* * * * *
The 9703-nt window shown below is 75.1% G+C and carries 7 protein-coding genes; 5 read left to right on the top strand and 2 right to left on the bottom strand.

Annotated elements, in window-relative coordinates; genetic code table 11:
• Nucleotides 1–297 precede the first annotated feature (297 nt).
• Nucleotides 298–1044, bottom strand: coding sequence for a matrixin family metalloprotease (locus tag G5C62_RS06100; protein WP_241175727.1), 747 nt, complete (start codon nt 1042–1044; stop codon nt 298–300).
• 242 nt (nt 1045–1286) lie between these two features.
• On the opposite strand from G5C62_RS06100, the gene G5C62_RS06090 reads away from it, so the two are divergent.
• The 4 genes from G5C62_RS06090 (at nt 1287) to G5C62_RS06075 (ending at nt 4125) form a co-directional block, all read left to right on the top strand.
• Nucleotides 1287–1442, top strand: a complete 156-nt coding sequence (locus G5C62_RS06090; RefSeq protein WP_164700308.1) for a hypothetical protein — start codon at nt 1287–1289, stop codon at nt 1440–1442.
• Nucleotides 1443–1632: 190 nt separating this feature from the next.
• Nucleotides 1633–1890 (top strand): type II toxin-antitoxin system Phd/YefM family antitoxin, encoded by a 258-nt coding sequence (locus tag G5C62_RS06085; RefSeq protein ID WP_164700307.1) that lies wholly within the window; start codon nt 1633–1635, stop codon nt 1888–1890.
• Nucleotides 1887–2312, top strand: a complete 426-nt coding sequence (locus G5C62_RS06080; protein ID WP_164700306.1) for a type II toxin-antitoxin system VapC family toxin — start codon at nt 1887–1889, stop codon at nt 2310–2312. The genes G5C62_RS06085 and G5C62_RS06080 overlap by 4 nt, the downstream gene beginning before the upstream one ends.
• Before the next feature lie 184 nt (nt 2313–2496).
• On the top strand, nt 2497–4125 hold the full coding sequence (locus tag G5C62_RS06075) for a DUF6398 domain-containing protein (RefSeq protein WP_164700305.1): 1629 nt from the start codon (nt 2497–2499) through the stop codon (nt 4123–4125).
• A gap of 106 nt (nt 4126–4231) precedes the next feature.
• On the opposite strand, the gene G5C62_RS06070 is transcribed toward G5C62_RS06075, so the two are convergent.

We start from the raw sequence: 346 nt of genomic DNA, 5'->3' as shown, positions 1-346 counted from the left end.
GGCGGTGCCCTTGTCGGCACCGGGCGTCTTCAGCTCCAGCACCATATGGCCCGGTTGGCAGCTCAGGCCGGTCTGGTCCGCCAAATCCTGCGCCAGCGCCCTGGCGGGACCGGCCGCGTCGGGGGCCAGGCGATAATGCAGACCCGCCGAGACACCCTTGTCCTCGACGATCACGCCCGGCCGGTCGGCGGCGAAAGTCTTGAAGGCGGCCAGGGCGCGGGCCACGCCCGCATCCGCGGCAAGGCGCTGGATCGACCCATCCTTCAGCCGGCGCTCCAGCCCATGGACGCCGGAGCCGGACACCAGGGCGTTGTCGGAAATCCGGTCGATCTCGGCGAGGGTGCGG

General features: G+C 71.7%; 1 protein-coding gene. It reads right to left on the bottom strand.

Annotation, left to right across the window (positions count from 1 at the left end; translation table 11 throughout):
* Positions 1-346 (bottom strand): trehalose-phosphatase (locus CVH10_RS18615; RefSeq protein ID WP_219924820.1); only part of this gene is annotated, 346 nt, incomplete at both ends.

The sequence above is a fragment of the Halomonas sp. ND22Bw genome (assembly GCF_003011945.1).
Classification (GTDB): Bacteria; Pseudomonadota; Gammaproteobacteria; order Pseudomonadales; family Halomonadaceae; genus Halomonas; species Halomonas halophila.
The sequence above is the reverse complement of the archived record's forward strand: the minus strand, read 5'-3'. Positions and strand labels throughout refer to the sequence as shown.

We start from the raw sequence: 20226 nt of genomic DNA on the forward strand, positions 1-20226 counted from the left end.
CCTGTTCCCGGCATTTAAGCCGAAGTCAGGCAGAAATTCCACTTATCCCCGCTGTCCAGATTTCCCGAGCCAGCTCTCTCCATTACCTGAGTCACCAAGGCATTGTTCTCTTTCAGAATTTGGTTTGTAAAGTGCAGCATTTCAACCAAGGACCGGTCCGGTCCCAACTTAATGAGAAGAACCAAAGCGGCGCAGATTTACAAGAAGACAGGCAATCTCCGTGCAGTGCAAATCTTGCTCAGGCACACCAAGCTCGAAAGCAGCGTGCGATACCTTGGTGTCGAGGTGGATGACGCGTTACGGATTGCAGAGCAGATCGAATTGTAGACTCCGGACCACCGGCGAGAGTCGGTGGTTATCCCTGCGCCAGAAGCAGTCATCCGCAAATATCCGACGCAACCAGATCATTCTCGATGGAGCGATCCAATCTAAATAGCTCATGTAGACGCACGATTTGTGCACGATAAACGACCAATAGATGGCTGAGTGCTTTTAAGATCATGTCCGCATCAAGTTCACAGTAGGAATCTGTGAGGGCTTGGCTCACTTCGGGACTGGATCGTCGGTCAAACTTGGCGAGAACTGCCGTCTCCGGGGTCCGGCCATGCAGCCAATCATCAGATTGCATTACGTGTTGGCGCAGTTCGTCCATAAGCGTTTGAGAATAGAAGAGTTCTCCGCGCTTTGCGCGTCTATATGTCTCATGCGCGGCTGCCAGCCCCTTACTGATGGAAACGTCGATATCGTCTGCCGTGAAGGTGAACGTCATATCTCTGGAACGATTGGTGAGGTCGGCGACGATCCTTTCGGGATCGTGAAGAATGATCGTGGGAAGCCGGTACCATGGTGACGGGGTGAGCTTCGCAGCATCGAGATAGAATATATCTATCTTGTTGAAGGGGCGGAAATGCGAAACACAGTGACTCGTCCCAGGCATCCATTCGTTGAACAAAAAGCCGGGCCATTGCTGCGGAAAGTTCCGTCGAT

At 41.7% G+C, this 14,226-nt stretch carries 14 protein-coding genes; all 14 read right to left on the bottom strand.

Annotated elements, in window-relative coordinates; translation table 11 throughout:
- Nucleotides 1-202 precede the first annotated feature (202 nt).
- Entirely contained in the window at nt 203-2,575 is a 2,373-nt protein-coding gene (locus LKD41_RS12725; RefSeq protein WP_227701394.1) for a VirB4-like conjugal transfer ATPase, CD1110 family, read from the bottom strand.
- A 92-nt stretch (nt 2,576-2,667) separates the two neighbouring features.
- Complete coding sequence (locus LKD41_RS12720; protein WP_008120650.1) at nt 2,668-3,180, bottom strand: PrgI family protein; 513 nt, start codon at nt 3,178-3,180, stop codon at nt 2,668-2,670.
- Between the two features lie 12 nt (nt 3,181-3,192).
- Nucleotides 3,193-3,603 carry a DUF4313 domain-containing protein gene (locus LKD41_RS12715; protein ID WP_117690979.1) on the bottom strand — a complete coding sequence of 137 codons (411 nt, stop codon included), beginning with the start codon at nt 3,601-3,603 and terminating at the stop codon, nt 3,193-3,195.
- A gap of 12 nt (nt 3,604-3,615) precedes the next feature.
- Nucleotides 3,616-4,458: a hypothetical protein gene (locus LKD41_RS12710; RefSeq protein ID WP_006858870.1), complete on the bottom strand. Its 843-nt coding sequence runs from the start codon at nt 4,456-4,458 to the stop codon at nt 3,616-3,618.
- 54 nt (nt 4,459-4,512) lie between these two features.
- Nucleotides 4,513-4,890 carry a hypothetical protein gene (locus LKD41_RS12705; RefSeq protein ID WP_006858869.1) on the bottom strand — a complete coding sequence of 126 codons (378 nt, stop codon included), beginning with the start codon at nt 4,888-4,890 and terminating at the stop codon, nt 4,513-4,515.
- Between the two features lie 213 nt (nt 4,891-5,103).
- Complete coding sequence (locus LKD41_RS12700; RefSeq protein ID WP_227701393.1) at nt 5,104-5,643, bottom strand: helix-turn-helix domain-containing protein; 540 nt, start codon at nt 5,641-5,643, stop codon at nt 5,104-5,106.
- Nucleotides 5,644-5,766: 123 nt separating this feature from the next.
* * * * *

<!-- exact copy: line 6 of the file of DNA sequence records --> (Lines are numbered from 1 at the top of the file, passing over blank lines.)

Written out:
• On the opposite strand from G5C62_RS06100, the gene G5C62_RS06090 reads away from it, so the two are divergent.